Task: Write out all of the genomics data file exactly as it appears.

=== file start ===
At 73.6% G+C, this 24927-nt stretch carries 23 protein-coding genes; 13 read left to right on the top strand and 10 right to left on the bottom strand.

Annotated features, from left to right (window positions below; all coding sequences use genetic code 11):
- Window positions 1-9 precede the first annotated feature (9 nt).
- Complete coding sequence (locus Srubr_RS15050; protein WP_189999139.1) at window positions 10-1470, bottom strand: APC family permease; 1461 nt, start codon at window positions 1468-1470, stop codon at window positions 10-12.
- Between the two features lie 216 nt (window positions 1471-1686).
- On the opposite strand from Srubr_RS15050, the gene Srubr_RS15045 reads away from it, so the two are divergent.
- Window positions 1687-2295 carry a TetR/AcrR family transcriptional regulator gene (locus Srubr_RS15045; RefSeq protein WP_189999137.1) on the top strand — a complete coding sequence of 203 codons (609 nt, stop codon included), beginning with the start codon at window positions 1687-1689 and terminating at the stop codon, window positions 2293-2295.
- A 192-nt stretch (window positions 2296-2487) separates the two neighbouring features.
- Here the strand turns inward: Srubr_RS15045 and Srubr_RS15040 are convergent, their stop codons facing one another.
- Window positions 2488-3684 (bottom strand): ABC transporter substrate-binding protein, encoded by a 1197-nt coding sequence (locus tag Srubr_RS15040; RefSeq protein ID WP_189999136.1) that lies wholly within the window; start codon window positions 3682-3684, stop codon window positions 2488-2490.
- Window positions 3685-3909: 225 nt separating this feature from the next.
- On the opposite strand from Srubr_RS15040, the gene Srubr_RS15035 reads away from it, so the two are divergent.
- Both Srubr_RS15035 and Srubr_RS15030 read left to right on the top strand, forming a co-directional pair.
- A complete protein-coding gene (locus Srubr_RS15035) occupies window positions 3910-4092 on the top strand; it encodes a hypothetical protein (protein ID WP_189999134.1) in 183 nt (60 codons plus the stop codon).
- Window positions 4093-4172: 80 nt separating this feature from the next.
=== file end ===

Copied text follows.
At 73.6% G+C, this 24927-nt stretch carries 23 protein-coding genes; 13 read left to right on the top strand and 10 right to left on the bottom strand.

Annotated features, from left to right (window positions below; all coding sequences use genetic code 11):
- Window positions 1-9 precede the first annotated feature (9 nt).
- Complete coding sequence (locus Srubr_RS15050; protein WP_189999139.1) at window positions 10-1470, bottom strand: APC family permease; 1461 nt, start codon at window positions 1468-1470, stop codon at window positions 10-12.
- Between the two features lie 216 nt (window positions 1471-1686).
- On the opposite strand from Srubr_RS15050, the gene Srubr_RS15045 reads away from it, so the two are divergent.
- Window positions 1687-2295 carry a TetR/AcrR family transcriptional regulator gene (locus Srubr_RS15045; RefSeq protein WP_189999137.1) on the top strand — a complete coding sequence of 203 codons (609 nt, stop codon included), beginning with the start codon at window positions 1687-1689 and terminating at the stop codon, window positions 2293-2295.
- A 192-nt stretch (window positions 2296-2487) separates the two neighbouring features.
- Here the strand turns inward: Srubr_RS15045 and Srubr_RS15040 are convergent, their stop codons facing one another.
- Window positions 2488-3684 (bottom strand): ABC transporter substrate-binding protein, encoded by a 1197-nt coding sequence (locus tag Srubr_RS15040; RefSeq protein ID WP_189999136.1) that lies wholly within the window; start codon window positions 3682-3684, stop codon window positions 2488-2490.
- Window positions 3685-3909: 225 nt separating this feature from the next.
- On the opposite strand from Srubr_RS15040, the gene Srubr_RS15035 reads away from it, so the two are divergent.
- Both Srubr_RS15035 and Srubr_RS15030 read left to right on the top strand, forming a co-directional pair.
- A complete protein-coding gene (locus Srubr_RS15035) occupies window positions 3910-4092 on the top strand; it encodes a hypothetical protein (protein ID WP_189999134.1) in 183 nt (60 codons plus the stop codon).
- Window positions 4093-4172: 80 nt separating this feature from the next.